NGUYEN: And so what do you do next?
DAVIS: We went outside -- well, we went outside and we started talking about it. No sooner than we had gotten there and gotten the discussion going, another gentleman walks up and says, "I've got some news," and breaks into the conversation. You can imagine four or five generals around, and he breaks in, a fairly junior guy.
He said, "An airplane flew into the world trade tower." And I said, "We already know that." He said, "A second airplane flew into the second tower."
Now then you know it's not a normal day.
NGUYEN: Absolutely not.
DAVIS: We knew then we had a lot of work to do, so we just adjourned and said, "You go and take care of business." And I had these fairly senior guys with me and I wanted them to go ahead and do what they needed to do to get the job done, to respond properly.
NGUYEN: Well, so where do you start? And I understand that there were only 14 planes on alert for the entire country at the time.
DAVIS: That's correct. And then four in Canada. So a total of 18 airplanes for the entire North American continent.
We knew we needed to do get more airplanes airborne. I was not aware that the airplanes from Wisconsin -- I mean Massachusetts -- were already airborne, as well as the ones from North Dakota flying out of Langley. And they also, out at Andrews, had launched an airplane there to fly over the Pentagon and then down the river because there was an airplane missing headed this way.
It turned out to be United 93. They had lost it on radar.
So we knew we were going to do some additional things there and a lot of other things. We train and prepare in the military for contingency operations. We had never planned quite for anything like this, Betty, to be honest with you. We just didn't anticipate it.
But we worst-case an awful lot of things and we know how to respond. We've got to protect...
NGUYEN: Well, I mean, was there a moment, though, that you had to stop and to process this and figure out, OK, there's a lot going on, a lot of danger out there, we don't know if there's going to be another attack, how do I take this step by step and ensure the safety of Americans?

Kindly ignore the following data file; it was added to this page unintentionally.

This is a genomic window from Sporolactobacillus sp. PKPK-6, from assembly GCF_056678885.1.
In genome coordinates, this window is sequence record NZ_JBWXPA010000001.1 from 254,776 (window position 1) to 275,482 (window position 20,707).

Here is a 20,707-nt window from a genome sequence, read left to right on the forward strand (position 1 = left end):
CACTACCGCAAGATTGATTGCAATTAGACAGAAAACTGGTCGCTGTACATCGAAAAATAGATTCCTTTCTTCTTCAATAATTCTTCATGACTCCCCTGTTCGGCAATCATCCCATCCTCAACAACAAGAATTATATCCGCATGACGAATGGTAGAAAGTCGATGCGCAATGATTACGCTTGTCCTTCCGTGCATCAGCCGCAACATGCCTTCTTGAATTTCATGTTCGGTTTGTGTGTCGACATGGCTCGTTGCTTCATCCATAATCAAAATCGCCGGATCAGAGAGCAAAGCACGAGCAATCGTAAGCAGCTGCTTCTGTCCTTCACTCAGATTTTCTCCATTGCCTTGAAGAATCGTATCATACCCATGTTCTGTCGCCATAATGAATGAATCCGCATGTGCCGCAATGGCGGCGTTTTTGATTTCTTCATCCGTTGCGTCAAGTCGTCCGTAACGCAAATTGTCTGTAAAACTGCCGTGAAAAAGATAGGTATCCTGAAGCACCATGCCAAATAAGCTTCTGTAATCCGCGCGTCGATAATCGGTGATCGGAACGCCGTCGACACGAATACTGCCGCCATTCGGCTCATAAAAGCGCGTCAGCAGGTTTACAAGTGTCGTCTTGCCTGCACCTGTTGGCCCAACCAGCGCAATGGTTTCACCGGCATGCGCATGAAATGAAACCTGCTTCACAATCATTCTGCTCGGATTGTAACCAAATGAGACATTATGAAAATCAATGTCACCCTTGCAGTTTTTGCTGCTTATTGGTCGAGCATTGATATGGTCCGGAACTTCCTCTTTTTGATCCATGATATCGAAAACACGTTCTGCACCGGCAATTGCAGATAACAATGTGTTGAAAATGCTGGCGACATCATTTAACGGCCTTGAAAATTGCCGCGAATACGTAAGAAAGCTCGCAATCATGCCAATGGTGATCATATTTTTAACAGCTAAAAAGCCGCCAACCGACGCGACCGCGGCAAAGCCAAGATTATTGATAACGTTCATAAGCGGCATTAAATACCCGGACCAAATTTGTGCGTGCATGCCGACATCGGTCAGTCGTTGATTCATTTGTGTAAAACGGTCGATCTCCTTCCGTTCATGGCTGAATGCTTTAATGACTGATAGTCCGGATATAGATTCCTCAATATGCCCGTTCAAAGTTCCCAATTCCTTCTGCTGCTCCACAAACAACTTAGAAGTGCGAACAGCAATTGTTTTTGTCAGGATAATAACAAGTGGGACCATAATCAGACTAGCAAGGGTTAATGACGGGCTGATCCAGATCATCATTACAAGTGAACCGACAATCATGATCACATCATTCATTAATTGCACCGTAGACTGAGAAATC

DAVIS: Well, you get on the phone, and you call and you say, "What are we doing about D.C.?" And because the building we were in, the 77 came right across -- American Airlines 77 came right across the building. And some people were in the parking lot and actually saw it.
I was on the phone talking to my office about the first two in New York when I saw a column of smoke. I asked my office staff, and they said they think it's the Pentagon.
NGUYEN: Oh, wow.
DAVIS: So we knew we were under attack. Our country was under attack.
And what do you do when you're under attack? You respond and defend. That's no different than you would do in any kind of a combat operation. And that's the mindset we developed.
And so we responded, as we were under attack, and we defend, make sure we do everything we can to reduce additional attacks, make sure we take care of the people.
NGUYEN: Well, in that defense -- right. Let me ask you this. Five years later, looking back at the lessons that were learned and looking ahead, do you feel that America is as prepared as it should be to deal with other attacks?
DAVIS: We've done an awful lot. You can never anticipate what the other person will do. If you understand military tactics, one of the things you attempt to do is surprise your adversary.
So it will be an attempt to surprise us. But we do an awful lot of things in the law enforcement arena and the military arena and just throughout the country.
We've got a Homeland Security Department now. Secretary Chertoff has a number of people who work for him, a large number of people, and they are working to try to avoid that and prevent it.
We in DOD -- I say "we," because I was there a number of years -- we do the same thing. We have contingency plans. And we planned a little differently because of the nature of this kind of a war.
A war on terrorism is unexpected. They don't come at us with tanks. We'd defeat them if they did that. So it's going to be kind of asymmetrical, we call it, a little different than what we might expect.
NGUYEN: Got to be on guard.
Lieutenant General Russ Davis, head of the National Guard on September 11, 2001.
We appreciate you sharing a little bit of that moment in time with us today.
DAVIS: Thank you.